Chulalongkorn Medical Journal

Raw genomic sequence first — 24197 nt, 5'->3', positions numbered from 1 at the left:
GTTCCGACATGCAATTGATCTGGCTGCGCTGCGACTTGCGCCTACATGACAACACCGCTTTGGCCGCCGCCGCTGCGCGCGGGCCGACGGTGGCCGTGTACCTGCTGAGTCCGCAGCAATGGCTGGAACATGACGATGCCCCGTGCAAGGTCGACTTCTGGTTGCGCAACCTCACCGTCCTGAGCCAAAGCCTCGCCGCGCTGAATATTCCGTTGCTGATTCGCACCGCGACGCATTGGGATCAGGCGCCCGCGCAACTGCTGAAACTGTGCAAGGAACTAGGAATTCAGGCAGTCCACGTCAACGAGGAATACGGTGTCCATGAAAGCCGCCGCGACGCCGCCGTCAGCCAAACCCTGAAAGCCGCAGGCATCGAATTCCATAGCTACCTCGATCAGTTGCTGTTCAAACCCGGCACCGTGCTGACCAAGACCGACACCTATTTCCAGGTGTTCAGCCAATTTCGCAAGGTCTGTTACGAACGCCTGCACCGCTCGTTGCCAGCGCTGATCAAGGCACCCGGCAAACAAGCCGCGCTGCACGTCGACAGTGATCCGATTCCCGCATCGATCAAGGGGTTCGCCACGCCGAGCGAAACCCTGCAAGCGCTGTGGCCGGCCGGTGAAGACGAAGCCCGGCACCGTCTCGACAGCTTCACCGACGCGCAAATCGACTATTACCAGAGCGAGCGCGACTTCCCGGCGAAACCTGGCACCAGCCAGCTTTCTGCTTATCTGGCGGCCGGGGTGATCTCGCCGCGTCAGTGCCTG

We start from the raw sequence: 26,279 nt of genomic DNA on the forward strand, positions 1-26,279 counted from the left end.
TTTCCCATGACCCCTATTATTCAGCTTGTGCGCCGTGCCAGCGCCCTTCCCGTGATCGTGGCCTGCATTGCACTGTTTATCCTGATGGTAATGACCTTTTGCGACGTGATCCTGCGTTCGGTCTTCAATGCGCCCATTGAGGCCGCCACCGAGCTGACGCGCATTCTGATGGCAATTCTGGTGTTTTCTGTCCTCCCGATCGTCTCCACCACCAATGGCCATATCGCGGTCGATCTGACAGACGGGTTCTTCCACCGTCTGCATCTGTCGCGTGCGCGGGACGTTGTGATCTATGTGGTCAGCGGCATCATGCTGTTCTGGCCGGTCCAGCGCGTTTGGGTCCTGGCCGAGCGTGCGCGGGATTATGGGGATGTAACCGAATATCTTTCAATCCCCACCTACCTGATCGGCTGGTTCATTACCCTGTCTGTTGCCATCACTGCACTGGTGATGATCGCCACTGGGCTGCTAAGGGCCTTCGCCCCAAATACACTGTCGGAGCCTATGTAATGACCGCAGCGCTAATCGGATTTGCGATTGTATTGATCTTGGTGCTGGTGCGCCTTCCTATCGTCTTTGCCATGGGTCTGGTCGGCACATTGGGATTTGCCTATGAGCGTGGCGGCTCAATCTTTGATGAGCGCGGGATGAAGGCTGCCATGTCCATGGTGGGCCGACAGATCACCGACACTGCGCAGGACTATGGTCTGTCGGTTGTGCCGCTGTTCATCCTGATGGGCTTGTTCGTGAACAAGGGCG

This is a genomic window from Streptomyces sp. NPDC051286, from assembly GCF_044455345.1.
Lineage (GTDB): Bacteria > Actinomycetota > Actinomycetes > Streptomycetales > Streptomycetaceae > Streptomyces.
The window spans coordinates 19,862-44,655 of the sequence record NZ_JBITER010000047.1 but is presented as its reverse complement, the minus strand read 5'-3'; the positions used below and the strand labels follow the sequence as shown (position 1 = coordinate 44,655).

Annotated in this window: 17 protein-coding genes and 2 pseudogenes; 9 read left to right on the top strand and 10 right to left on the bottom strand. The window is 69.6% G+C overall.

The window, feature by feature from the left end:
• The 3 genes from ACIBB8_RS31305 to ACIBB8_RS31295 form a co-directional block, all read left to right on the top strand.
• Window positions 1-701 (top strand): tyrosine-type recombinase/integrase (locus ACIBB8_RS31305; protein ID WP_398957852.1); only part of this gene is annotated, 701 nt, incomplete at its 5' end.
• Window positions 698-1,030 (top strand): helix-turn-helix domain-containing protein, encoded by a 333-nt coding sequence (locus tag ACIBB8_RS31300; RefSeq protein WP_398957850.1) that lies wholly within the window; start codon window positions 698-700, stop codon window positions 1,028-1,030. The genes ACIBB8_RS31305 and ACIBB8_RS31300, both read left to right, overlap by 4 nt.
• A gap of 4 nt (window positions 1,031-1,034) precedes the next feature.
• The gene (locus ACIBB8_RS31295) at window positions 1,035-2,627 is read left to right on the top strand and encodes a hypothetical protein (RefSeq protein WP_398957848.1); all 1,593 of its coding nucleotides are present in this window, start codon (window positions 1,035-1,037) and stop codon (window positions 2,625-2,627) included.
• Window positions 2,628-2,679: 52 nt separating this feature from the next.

Background : The number of the elderly has been increasing but most of them are not sufficiently active. Thus the information to confirm the importance of sufficient mobility is crucial in order to delay impaired movements and decrease the number of dependent individuals. Objective : To investigate the differences of walking speed and distance, balance control and falls of sufficiently active (exercise and lifestyle active) and the eldery who are not sufficiently active. Setting : Several communities in Khon Kaen province. Research design : A cross-sectional study Subjects : One-hundred and fifty well-functioning elderly, aged 65 - 80 years old. Methods : The subjects were classified into 3 groups which were exercise, lifestyle active and insufficiently active groups (50 subjects/group) by using intensity and duration of performing activities per day, and frequency of doing activity a week. They were evaluated in terms of mobility, which included walking speed, walking distance in 6 minutes; functional balance, and incidences of fall. The differences were analyzed by using ANOVA with the level of significances at p <0.05. Results : Subjects who regularly exercised had significantly better walking speed and dynamic balance control than those who were insufficiently active (p <0.001). The lifestyle of active subjects who walked the longest distance in 6 minutes was significantly different from insufficiently active subjects (p <0.05). The insufficiently active subjects also experienced falls about 2 times more frequent than those who were sufficiently active. Conclusion : The findings suggested the importance of optimal physical activity or exercises delay a number of functional declines associated with mobility in the elderly.



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